The dust was flying in Stonyford over the weekend, as the 78th annual Stonyford Rodeo made its return after COVID-19 halted the event’s 76-year consecutive run in 2020.
Roy Stewart, Stonyford Rodeo media relations personnel, said the rodeo kicked off Friday night with balmy weather, a light wind and about 400 people in attendance.
“Friday rodeo has not caught on, yet,” said Stewart. “This being only the second year.”
By Saturday, however, the stands were full, said Stewart, with more than 2,000 people coming out to catch a glimpse of the action. Over the course of the weekend, the rodeo featured several Professional Rodeo Cowboys Association events including steer wrestling, bareback riding, team roping, saddle bronc riding, bull riding, and barrel racing.
Women’s Professional Rodeo Association Breakaway Roping was also added to this year’s lineup – a first for the rodeo, according to Stewart.
While Stewart said there were no injuries over the course of the weekend, riders narrowly avoided serious injuries several times, including early on Friday night.
“The first rider, Mitchell Parham, who is right-handed got bucked off on the left side of the horse and got his hand stuck in the rigging,” said Stewart. “He was pulled around the arena hanging from the horse until the pickup men could stop the horse and get him untangled.”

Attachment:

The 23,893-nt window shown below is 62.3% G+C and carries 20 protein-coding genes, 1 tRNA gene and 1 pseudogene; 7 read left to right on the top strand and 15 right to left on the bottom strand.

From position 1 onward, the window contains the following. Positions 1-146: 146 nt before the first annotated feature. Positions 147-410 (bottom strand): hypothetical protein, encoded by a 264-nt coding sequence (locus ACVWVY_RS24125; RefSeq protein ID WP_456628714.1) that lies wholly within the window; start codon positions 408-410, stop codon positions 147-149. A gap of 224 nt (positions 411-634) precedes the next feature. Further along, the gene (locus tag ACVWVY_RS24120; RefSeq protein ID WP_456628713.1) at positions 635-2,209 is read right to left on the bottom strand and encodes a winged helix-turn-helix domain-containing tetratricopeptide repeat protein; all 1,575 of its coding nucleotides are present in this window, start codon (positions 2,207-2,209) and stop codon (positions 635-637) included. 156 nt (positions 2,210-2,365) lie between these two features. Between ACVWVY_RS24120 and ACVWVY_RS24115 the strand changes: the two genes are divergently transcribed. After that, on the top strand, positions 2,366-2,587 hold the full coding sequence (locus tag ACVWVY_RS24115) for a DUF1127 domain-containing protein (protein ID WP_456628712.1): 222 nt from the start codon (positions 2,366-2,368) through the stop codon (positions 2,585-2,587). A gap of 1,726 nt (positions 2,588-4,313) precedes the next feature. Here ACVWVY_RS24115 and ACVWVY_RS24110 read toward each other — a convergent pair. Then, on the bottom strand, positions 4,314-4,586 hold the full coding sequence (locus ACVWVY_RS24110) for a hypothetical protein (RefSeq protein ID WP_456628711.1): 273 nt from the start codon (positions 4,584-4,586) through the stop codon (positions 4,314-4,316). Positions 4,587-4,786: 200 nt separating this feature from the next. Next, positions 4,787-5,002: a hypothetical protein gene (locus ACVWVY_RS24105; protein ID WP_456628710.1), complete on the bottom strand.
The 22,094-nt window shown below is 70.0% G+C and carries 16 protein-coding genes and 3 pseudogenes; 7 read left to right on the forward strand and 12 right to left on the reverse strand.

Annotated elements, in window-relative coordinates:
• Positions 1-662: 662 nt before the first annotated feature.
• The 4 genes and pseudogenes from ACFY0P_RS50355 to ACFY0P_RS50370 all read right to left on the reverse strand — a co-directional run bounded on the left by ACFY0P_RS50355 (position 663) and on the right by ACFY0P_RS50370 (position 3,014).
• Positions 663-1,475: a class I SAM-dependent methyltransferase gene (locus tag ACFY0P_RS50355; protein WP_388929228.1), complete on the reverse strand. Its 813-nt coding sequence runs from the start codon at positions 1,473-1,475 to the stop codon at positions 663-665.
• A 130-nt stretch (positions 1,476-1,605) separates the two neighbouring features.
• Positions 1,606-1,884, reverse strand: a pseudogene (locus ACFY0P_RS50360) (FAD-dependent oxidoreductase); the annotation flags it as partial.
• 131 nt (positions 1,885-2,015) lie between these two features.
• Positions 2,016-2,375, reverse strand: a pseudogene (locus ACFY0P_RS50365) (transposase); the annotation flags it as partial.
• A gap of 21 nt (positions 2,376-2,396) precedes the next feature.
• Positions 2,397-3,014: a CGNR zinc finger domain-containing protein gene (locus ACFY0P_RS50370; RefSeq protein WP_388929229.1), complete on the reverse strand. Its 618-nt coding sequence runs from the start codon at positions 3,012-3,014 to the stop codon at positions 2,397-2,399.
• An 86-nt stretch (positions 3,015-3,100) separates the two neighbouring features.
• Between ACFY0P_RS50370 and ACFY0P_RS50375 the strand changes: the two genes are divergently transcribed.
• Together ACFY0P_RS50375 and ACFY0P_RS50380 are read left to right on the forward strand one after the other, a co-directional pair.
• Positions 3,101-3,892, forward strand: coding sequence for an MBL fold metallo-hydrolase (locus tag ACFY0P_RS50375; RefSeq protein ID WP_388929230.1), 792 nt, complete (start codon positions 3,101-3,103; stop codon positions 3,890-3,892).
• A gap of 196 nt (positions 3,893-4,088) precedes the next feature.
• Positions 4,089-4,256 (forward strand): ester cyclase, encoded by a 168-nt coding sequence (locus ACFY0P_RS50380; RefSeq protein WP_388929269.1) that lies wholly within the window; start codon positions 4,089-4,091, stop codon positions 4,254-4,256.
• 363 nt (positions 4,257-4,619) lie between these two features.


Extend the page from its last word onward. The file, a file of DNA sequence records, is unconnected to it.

Parham was not injured in the incident.
Four girls also competed for rodeo queen Friday night and Michaela Decker, from Anderson, was crowned queen. Gracelyn Hayes, from Gerber, was selected as runner-up.
The other two contestants were Jillian Edwards, from Williams, and Aubrianna Keeler, from Stonyford.
Saturday’s rodeo festivities began with the annual breakfast at the Stonyford Fire Hall, hosted by the local Grange, followed by the parade from Indian Valley Elementary. The parade made its way through town before ending at the rodeo grounds.
“It lasted about 40 minutes and included our queen contestants, Glenn and Colusa counties Sheriff’s Posses, several old cars and trucks and the group known as the Corkhill Ranch Wild Bunch,” said Stewart. “The group comes from different cities and states and has been coming to this parade for 20-plus years.”
Rodeo events started up again early Saturday afternoon and included amateur novice bull riding in addition to several of the events featured on Friday.
“There were several near injuries in the bucking and bull riding events, in which the riders were saved by the bullfighters, Eric Layton and Josh Daries, or the pickup men, Matt Twitchell and Bobby Marriott,” said Stewart.
Sunday’s rodeo began at noon and featured amateur events all day, including steer riding, team roping, breakaway roping, junior steer riding, barrel racing and a kids boot race.
“This was a family outing with three events in the arena for kids,” said Stewart. “There was also mutton bustin’ for the smaller kids.”
To wrap up the rodeo, the day ended with dog races, which Stewart said is a favorite for young and old fans alike.